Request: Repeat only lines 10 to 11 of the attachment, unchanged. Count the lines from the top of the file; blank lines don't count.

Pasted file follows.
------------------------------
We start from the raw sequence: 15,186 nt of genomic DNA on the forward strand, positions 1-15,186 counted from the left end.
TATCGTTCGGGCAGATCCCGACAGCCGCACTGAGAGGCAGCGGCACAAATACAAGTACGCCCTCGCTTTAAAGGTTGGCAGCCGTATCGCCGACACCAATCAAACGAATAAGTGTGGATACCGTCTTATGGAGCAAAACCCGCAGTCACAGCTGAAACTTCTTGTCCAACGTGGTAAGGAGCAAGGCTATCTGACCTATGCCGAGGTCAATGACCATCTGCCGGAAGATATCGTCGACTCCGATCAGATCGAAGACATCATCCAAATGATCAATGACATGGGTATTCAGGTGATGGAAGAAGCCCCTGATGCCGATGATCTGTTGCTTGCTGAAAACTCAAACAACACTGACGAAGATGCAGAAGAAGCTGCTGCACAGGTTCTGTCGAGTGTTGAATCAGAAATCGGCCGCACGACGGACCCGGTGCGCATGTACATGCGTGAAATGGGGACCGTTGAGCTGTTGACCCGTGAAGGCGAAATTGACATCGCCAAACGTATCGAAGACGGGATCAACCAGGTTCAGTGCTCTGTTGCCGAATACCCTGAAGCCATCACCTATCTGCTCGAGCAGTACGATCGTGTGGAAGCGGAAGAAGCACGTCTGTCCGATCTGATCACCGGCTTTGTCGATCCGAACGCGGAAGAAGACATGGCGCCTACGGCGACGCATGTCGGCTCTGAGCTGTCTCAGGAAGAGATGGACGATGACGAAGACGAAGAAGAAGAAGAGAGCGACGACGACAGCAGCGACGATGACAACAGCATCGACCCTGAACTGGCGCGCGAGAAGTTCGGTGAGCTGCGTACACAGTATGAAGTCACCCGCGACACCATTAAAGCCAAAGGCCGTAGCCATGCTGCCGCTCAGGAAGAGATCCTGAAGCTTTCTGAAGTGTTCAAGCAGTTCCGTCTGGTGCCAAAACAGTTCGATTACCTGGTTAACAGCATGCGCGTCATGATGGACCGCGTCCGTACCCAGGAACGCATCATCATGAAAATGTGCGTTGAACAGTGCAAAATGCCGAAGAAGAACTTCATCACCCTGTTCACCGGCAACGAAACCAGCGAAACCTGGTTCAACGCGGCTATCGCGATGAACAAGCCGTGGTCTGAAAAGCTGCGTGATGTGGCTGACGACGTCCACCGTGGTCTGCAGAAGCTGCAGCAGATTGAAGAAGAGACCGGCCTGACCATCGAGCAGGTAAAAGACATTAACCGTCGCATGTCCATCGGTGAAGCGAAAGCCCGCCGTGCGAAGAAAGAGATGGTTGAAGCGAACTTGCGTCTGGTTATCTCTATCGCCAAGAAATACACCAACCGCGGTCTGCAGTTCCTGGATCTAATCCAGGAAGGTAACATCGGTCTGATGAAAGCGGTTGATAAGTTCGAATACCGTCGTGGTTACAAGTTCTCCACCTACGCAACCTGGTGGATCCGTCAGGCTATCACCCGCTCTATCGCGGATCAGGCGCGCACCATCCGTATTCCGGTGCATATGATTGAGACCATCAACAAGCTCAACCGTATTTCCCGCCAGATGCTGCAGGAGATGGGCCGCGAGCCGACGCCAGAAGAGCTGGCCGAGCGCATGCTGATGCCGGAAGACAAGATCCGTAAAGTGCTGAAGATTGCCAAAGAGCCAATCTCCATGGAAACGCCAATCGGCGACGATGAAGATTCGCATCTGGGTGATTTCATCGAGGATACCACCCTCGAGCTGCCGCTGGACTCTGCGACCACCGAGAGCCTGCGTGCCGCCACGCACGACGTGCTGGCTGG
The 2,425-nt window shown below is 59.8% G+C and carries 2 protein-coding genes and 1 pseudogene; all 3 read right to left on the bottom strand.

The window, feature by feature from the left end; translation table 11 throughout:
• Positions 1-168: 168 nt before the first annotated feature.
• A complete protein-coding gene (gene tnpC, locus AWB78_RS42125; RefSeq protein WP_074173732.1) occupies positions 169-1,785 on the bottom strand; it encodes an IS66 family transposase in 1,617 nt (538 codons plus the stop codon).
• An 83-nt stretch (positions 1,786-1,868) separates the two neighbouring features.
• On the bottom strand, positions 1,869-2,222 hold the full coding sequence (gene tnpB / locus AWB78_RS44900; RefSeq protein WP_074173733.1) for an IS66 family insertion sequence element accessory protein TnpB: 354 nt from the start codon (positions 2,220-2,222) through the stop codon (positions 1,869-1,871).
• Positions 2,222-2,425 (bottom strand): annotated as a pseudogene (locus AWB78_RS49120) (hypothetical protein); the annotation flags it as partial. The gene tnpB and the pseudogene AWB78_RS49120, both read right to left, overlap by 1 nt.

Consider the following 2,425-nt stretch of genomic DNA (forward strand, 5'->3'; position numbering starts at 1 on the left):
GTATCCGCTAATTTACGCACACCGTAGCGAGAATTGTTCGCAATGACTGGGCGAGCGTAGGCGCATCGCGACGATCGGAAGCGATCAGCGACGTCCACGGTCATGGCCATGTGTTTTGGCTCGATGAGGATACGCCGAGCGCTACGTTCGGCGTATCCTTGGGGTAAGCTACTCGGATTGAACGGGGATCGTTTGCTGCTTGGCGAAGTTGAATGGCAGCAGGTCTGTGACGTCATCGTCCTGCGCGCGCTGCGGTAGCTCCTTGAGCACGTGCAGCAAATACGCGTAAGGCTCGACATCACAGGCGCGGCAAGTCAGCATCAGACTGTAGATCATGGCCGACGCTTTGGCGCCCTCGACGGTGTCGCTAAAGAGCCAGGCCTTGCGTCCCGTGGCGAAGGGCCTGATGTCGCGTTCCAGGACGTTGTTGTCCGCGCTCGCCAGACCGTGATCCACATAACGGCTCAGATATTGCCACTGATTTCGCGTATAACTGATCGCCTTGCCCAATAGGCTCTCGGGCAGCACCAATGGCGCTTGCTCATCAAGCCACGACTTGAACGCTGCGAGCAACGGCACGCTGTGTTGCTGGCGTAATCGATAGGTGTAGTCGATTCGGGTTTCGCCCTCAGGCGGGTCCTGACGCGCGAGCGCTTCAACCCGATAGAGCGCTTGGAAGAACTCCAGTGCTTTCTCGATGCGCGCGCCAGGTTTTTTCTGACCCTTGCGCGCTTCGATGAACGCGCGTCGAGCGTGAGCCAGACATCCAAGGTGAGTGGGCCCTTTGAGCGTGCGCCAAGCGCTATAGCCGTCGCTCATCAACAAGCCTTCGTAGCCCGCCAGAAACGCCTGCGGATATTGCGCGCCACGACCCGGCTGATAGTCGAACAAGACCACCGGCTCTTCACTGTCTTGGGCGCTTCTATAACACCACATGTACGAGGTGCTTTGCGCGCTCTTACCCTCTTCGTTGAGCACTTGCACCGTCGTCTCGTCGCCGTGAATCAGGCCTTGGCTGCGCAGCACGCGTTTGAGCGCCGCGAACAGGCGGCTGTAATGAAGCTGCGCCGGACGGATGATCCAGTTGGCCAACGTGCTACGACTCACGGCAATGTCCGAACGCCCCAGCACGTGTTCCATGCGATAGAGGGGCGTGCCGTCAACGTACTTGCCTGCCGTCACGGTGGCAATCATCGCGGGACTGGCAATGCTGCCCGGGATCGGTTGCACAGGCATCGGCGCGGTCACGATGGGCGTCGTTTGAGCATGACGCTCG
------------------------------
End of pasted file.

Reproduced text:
Consider the following 2,425-nt stretch of genomic DNA (forward strand, 5'->3'; position numbering starts at 1 on the left):
GTATCCGCTAATTTACGCACACCGTAGCGAGAATTGTTCGCAATGACTGGGCGAGCGTAGGCGCATCGCGACGATCGGAAGCGATCAGCGACGTCCACGGTCATGGCCATGTGTTTTGGCTCGATGAGGATACGCCGAGCGCTACGTTCGGCGTATCCTTGGGGTAAGCTACTCGGATTGAACGGGGATCGTTTGCTGCTTGGCGAAGTTGAATGGCAGCAGGTCTGTGACGTCATCGTCCTGCGCGCGCTGCGGTAGCTCCTTGAGCACGTGCAGCAAATACGCGTAAGGCTCGACATCACAGGCGCGGCAAGTCAGCATCAGACTGTAGATCATGGCCGACGCTTTGGCGCCCTCGACGGTGTCGCTAAAGAGCCAGGCCTTGCGTCCCGTGGCGAAGGGCCTGATGTCGCGTTCCAGGACGTTGTTGTCCGCGCTCGCCAGACCGTGATCCACATAACGGCTCAGATATTGCCACTGATTTCGCGTATAACTGATCGCCTTGCCCAATAGGCTCTCGGGCAGCACCAATGGCGCTTGCTCATCAAGCCACGACTTGAACGCTGCGAGCAACGGCACGCTGTGTTGCTGGCGTAATCGATAGGTGTAGTCGATTCGGGTTTCGCCCTCAGGCGGGTCCTGACGCGCGAGCGCTTCAACCCGATAGAGCGCTTGGAAGAACTCCAGTGCTTTCTCGATGCGCGCGCCAGGTTTTTTCTGACCCTTGCGCGCTTCGATGAACGCGCGTCGAGCGTGAGCCAGACATCCAAGGTGAGTGGGCCCTTTGAGCGTGCGCCAAGCGCTATAGCCGTCGCTCATCAACAAGCCTTCGTAGCCCGCCAGAAACGCCTGCGGATATTGCGCGCCACGACCCGGCTGATAGTCGAACAAGACCACCGGCTCTTCACTGTCTTGGGCGCTTCTATAACACCACATGTACGAGGTGCTTTGCGCGCTCTTACCCTCTTCGTTGAGCACTTGCACCGTCGTCTCGTCGCCGTGAATCAGGCCTTGGCTGCGCAGCACGCGTTTGAGCGCCGCGAACAGGCGGCTGTAATGAAGCTGCGCCGGACGGATGATCCAGTTGGCCAACGTGCTACGACTCACGGCAATGTCCGAACGCCCCAGCACGTGTTCCATGCGATAGAGGGGCGTGCCGTCAACGTACTTGCCTGCCGTCACGGTGGCAATCATCGCGGGACTGGCAATGCTGCCCGGGATCGGTTGCACAGGCATCGGCGCGGTCACGATGGGCGTCGTTTGAGCATGACGCTCG